Keeping An Open Mind

 If there's a piece of advice I could give you about being in the radio industry, it's that keeping an open mind is important. If you're not afraid to try new things, you will succeed.

 During my radio broadcasting course at Loyalist College, my main goal was to be on air. That's all I wanted to do. My dream was to be a morning show host in a major market, my hometown of Toronto. My mind was closed off to any other market and position. I then soon realized, this is not the key to success. Having an open mind towards different positions and markets is incredibly important in this industry. Especially since it's so easy to be laid off and replaced. 


My Hometown!

 If you're an aspiring broadcaster, I would tell you starting small was the best thing I could have done for myself. I started my career in Belleville, Ontario, Canada. A town with only 50,000 people. As a Toronto girl, moving to a small town was a big change. I ended up staying in Belleville for 5 years total (2 for school, 3 for my first radio gig) and keeping an open mind is the reason I was there for the amount of time I was. 

 At my first radio job with Quinte Broadcasting, just being on air was not an option. The great thing about small stations is you get to try just about every job in the biz. I started as a member of the promo team, which of course was not my first choice but it helped me get my foot in the important. During my promo days, I learned the importance of interacting with your audience and community. You start learning the names of your listeners, cool facts about them. You get to be on stage talking to a huge crowd. You get to explore the community in a way you probably never would have. You gain skills in regards to talking to strangers, you learn how to interact with children and seniors. You become part of the community and I'm gonna lie, being able to take home the station vehicle was a sweet perk too.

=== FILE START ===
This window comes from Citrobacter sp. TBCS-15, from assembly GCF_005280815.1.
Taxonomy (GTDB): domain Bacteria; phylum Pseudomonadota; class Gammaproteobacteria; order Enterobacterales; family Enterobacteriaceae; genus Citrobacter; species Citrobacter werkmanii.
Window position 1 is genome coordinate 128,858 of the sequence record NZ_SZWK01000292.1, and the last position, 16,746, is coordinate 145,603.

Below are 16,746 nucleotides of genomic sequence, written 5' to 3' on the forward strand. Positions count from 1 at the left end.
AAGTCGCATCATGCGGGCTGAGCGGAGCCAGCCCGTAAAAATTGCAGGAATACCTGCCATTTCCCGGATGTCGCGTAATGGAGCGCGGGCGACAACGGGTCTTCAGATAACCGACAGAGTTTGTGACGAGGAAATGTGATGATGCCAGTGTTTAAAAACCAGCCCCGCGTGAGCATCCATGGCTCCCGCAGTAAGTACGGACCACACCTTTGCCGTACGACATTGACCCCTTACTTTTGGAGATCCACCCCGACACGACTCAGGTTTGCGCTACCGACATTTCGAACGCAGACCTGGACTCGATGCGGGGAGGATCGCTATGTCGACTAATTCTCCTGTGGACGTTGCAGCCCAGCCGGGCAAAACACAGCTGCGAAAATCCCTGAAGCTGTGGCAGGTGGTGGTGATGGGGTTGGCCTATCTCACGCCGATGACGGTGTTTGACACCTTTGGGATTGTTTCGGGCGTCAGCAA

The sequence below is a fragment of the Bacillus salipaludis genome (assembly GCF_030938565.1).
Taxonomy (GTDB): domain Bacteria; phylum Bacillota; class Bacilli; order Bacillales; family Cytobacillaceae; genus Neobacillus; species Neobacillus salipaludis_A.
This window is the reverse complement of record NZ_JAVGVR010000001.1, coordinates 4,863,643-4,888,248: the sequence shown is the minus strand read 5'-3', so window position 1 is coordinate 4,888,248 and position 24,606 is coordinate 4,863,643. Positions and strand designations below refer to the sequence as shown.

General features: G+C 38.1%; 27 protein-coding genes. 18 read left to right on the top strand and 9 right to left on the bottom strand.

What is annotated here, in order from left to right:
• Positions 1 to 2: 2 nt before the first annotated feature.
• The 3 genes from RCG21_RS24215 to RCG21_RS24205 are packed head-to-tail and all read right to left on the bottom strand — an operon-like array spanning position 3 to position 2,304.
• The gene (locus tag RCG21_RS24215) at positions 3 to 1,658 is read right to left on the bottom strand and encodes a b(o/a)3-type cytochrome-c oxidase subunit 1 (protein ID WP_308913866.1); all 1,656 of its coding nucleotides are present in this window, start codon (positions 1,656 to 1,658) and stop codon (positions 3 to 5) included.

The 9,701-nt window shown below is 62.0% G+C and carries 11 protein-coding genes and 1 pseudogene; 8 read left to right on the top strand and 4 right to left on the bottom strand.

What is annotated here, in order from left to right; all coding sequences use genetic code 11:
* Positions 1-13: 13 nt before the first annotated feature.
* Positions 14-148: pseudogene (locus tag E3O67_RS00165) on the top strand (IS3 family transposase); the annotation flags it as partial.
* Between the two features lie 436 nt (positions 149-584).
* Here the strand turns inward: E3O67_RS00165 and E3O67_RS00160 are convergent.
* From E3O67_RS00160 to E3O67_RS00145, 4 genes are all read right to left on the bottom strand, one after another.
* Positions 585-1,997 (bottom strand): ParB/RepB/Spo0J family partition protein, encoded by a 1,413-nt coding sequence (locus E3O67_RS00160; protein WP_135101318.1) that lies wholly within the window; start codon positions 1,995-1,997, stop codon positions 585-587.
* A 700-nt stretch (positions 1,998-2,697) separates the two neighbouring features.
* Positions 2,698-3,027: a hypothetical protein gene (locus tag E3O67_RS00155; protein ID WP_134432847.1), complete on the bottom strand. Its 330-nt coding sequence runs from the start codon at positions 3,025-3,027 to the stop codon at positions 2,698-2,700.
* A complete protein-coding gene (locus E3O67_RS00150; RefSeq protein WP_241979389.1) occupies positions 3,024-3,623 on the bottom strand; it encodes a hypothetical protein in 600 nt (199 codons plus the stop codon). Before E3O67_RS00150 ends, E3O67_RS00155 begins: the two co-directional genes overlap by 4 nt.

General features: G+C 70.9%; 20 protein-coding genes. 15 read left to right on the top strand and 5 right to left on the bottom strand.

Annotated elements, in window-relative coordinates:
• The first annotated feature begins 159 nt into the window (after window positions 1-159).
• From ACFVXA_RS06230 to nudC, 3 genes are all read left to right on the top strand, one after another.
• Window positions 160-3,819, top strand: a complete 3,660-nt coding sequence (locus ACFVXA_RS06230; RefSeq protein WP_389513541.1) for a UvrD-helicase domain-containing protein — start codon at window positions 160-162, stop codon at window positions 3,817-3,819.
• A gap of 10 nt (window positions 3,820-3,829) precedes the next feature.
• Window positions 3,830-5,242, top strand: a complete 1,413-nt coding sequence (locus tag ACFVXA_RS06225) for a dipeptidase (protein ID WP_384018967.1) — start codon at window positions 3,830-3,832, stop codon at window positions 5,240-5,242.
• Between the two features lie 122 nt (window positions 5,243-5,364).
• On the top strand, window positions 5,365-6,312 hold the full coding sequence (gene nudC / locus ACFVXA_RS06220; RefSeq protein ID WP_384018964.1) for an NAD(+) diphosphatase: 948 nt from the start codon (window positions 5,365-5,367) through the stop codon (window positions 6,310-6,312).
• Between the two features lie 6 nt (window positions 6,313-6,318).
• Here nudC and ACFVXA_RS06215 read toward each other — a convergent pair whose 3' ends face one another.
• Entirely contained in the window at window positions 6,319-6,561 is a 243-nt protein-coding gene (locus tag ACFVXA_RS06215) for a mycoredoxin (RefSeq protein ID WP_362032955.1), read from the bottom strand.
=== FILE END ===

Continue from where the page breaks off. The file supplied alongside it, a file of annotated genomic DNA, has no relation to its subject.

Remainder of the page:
I enjoyed doing promo, so I thought, why not try my hand at something else? I worked with the copy department...meh. I tried my hand at production...not my thing. I learned in the news department which I did enjoy. HATED sales. Still do. I loved being on air, what a thrill to be live! I did videos for our stations YouTube channel, I love being on camera and finally I tried music programming and adored it! 

 I had no intentions of even being in the programming department but all of a sudden my mind had changed. Something that would have never happened if I didn't keep an open mind. All of a sudden a position was open for mid-day host and music director. I was given the position and was ecstatic. I was around 20 years old and being in radio was my dream, I was excited but had no idea how much work I'd really be doing. I wasn't just the MD for our pop station, I was MD for the country and classic rock stations too. 

 I worked my ass off, often getting to work at 7am and not leaving till 7pm. There was a ton of work to do and to be honest, it left me drained. I knew it was important to keep working hard so I could one day achieve my dream. I was getting tons of experience and learning a lot about different music genres. I'd be a great 'name that tune' partner considering all the different genres I've been lucky enough to program.